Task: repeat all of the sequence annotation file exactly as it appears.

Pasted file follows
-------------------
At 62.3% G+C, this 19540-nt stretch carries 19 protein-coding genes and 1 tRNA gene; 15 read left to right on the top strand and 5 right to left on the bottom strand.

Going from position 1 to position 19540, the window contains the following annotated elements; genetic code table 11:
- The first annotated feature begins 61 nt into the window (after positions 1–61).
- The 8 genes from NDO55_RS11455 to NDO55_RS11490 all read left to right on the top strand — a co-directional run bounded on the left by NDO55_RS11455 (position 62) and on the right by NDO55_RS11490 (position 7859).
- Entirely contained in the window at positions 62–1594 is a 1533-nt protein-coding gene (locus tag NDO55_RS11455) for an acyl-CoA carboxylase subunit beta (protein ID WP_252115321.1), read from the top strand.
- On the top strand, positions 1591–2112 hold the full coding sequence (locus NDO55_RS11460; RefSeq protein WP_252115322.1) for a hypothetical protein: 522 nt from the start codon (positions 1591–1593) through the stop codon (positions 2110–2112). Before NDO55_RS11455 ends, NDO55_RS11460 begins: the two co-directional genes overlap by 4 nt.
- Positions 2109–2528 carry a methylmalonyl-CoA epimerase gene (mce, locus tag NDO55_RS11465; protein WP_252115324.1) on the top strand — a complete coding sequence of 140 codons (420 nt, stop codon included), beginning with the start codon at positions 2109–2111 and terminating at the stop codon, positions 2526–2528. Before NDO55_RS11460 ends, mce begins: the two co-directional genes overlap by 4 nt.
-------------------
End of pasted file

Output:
At 62.3% G+C, this 19540-nt stretch carries 19 protein-coding genes and 1 tRNA gene; 15 read left to right on the top strand and 5 right to left on the bottom strand.

Going from position 1 to position 19540, the window contains the following annotated elements; genetic code table 11:
- The first annotated feature begins 61 nt into the window (after positions 1–61).
- The 8 genes from NDO55_RS11455 to NDO55_RS11490 all read left to right on the top strand — a co-directional run bounded on the left by NDO55_RS11455 (position 62) and on the right by NDO55_RS11490 (position 7859).
- Entirely contained in the window at positions 62–1594 is a 1533-nt protein-coding gene (locus tag NDO55_RS11455) for an acyl-CoA carboxylase subunit beta (protein ID WP_252115321.1), read from the top strand.
- On the top strand, positions 1591–2112 hold the full coding sequence (locus NDO55_RS11460; RefSeq protein WP_252115322.1) for a hypothetical protein: 522 nt from the start codon (positions 1591–1593) through the stop codon (positions 2110–2112). Before NDO55_RS11455 ends, NDO55_RS11460 begins: the two co-directional genes overlap by 4 nt.
- Positions 2109–2528 carry a methylmalonyl-CoA epimerase gene (mce, locus tag NDO55_RS11465; protein WP_252115324.1) on the top strand — a complete coding sequence of 140 codons (420 nt, stop codon included), beginning with the start codon at positions 2109–2111 and terminating at the stop codon, positions 2526–2528. Before NDO55_RS11460 ends, mce begins: the two co-directional genes overlap by 4 nt.